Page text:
Offspring of mothers who reported smoking one pack or more per day at some point during pregnancy had similar odds of ever smoking and becoming a regular smoker (smoking daily for 30 days or more) as offspring of nonsmokers. However, offspring of heavier smokers were more likely to become nicotine dependent than offspring of nonsmokers (t2). This finding was most evident in the examination of the odds of progressing from ever smoking or regular smoking to nicotine dependence. Offspring of heavier smokers who ever tried cigarettes or who came to smoke cigarettes on a regular basis were approximately twice as likely to progress into full nicotine dependence (t2).
These models were recalculated separately for male and female offspring to examine possible gender differences in the association between maternal smoking during pregnancy and lifetime smoking patterns. As shown in t3, there was no effect associated with moderate levels of maternal smoking during pregnancy (less than one pack per day) for either men or women.
For men, higher levels of maternal smoking during pregnancy were significantly associated with higher levels of all smoking outcomes other than ever and regular smoking. Male offspring of mothers who smoked a pack or more per day during pregnancy were approximately twice as likely to become a regular smoker, to progress from ever smoking to regular smoking, to become nicotine dependent, and to progress from ever smoking or regular smoking to nicotine dependence. The associations between maternal smoking during pregnancy and smoking were generally less pronounced for female offspring. Unlike the odds for male offspring, the odds of regular smoking or progressing from smoking to regular smoking were not elevated among female offspring of heavier smokers. For women as well as men, progression from regular smoking to nicotine dependence was statistically elevated among offspring of heavier smokers (t3).
We conducted parallel analyses examining the association between maternal smoking during pregnancy and risk of lifetime marijuana use. As with cigarettes, we examined three levels of lifetime marijuana use: ever use, regular use (daily for 2 weeks or more), and marijuana dependence according to DSM-III criteria. Results of these analyses are presented in t4. There was no association between maternal cigarette smoking during pregnancy and offspring marijuana use. In addition, gender-specific models (not shown) also indicated no association between maternal smoking during pregnancy and marijuana use among offspring.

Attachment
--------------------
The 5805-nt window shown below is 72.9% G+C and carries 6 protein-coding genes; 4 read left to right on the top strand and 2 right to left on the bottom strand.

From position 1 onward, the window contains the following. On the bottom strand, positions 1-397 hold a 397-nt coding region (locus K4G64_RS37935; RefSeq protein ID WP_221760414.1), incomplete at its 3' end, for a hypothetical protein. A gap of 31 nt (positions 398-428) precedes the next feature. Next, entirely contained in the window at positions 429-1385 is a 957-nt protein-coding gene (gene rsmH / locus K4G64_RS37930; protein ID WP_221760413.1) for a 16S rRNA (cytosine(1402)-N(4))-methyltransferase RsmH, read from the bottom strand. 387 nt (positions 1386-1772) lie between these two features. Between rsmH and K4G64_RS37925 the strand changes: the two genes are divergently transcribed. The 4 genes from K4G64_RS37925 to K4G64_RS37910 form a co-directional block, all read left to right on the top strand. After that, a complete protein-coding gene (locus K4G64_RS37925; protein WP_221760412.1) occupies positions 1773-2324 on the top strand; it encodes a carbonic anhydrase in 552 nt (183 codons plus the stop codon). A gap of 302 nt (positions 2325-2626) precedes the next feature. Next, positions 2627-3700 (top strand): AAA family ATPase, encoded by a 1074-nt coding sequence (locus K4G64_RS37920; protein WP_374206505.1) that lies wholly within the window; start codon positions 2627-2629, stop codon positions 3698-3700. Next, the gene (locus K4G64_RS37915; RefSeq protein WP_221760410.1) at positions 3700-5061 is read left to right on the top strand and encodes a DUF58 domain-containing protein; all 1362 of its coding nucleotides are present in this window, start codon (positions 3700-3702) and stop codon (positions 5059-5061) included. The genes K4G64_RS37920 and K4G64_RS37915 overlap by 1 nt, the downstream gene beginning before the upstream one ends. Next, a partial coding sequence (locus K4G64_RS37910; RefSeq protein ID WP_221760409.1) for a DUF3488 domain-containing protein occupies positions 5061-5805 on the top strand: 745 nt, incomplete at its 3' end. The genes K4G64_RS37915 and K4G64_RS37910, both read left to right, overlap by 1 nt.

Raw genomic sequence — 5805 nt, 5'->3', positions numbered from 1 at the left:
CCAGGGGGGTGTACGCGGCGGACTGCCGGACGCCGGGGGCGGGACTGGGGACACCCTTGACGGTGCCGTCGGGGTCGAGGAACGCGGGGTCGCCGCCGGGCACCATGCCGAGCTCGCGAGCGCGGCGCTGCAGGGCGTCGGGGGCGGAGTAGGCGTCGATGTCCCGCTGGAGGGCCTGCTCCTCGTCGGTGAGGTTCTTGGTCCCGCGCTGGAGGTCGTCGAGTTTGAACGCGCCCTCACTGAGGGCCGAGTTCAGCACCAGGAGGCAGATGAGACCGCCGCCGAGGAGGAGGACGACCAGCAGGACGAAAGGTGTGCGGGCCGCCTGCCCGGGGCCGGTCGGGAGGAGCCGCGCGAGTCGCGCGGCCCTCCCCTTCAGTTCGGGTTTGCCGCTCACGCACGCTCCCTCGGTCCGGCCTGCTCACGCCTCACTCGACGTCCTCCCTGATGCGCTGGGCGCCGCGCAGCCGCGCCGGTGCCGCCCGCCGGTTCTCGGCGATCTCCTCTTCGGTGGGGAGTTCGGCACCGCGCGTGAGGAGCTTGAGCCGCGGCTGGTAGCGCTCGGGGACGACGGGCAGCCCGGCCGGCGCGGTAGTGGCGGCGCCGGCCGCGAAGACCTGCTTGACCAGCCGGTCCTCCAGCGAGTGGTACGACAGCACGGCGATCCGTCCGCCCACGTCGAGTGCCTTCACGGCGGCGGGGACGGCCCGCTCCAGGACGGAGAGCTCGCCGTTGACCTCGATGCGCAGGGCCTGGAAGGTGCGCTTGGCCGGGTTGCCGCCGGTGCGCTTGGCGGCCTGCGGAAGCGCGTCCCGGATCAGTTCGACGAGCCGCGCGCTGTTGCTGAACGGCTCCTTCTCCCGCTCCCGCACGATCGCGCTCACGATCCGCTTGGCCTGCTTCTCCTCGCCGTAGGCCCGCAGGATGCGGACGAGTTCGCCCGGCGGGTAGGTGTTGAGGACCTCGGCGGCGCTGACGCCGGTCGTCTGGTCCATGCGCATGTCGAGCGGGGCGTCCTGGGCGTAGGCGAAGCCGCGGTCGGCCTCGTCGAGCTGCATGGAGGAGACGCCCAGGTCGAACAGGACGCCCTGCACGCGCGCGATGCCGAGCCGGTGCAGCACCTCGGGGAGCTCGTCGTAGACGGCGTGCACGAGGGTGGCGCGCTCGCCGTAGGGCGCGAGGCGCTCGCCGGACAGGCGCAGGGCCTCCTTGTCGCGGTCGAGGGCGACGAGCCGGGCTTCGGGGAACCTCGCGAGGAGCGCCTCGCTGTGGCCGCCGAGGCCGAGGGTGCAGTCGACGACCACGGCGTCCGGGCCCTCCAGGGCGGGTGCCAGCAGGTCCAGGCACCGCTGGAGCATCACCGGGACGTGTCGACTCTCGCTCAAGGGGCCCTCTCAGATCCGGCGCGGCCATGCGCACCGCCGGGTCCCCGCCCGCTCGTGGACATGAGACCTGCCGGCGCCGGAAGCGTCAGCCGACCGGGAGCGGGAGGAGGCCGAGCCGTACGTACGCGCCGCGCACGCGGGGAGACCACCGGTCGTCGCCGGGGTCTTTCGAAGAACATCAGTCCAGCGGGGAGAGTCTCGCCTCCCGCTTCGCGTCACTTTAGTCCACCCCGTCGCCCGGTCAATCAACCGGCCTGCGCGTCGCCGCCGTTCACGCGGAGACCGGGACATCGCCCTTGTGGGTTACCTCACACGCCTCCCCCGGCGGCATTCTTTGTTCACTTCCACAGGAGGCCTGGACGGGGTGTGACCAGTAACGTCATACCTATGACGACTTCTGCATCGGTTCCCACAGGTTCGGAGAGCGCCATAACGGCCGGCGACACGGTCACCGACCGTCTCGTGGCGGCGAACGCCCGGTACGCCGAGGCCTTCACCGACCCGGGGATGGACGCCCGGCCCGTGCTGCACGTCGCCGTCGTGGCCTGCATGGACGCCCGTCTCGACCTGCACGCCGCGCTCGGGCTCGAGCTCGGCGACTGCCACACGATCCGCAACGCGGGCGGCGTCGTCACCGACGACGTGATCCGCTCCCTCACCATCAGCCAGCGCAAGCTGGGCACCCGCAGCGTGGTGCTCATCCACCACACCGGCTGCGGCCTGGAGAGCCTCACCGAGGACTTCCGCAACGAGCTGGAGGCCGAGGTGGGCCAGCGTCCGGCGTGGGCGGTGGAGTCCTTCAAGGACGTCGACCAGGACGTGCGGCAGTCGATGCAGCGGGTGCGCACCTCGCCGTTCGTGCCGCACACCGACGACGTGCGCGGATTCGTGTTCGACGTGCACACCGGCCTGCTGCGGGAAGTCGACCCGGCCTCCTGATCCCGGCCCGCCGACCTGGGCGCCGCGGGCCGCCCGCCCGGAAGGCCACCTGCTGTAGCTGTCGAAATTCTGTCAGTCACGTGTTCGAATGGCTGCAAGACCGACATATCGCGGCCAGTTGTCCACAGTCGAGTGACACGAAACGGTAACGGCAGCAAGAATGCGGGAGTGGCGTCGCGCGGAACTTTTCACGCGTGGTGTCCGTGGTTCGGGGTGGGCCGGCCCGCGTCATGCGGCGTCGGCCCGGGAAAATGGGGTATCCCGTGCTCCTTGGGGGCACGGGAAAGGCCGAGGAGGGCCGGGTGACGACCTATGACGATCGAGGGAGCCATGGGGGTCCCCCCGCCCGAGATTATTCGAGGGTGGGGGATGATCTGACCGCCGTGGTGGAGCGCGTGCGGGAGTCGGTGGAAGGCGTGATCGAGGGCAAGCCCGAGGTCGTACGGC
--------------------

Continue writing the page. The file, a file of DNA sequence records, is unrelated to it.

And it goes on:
All analyses were repeated separately for each of the two subsamples that were combined for the results already presented. The effect sizes were strikingly consistent in both subsamples, although certain estimates were no longer statistically significant because of reduced sample sizes.
Our results point to a link between maternal smoking during pregnancy and the risk of nicotine dependence among adult offspring. This link is independent of family socioeconomic status, maternal age at pregnancy, offspring gender, and offspring age at the time of interview. Moreover, the elevated risk is found only for offspring of mothers who smoked at moderately high levels during pregnancy, namely, a pack or more on 1 or more days during pregnancy.
The lifetime impact of maternal smoking during pregnancy appears to be specific to nicotine dependence; neither ever smoking nor any form of marijuana use was associated with maternal smoking during pregnancy. The specificity of the link between maternal smoking during pregnancy and offspring nicotine dependence is in line with other work suggesting a pathophysiological pathway between maternal smoking during pregnancy and nicotine dependence (e.g., Kandel and Udry ). Such specificity also suggests that any fetal perturbances associated with maternal cigarette smoking during pregnancy do not affect adult marijuana use and that the pathophysiological pathways for marijuana use are different from those for nicotine dependence.
Nicotine readily reaches the fetal compartment throughout pregnancy. The nicotine that reaches the fetus can directly affect fetal neural development, primarily through its action on acetylcholine receptors, which are present very early in the fetal brain. At least two types of enzymes necessary for the synthesis of acetylcholine are present in the brain as early as 8 weeks of gestation, suggesting that nicotinic signaling can significantly affect the brain’s neural development (22). These effects are also likely to be long-lasting. Unlike in mature organisms, where stimulation of a target cell elicits a short-term response, in the immature systems, receptor stimulation interacts with the genes that control cell differentiation, thereby permanently altering the cell’s responsiveness. Changes in gene expression may affect the processes of cell replication, differentiation, function, and death. Moreover, the extensive functional interactions of cholinergic and catecholaminergic systems suggest that exposure to nicotine in utero is likely to affect multiple neurotransmitter pathways and the programming of synaptic competence (7).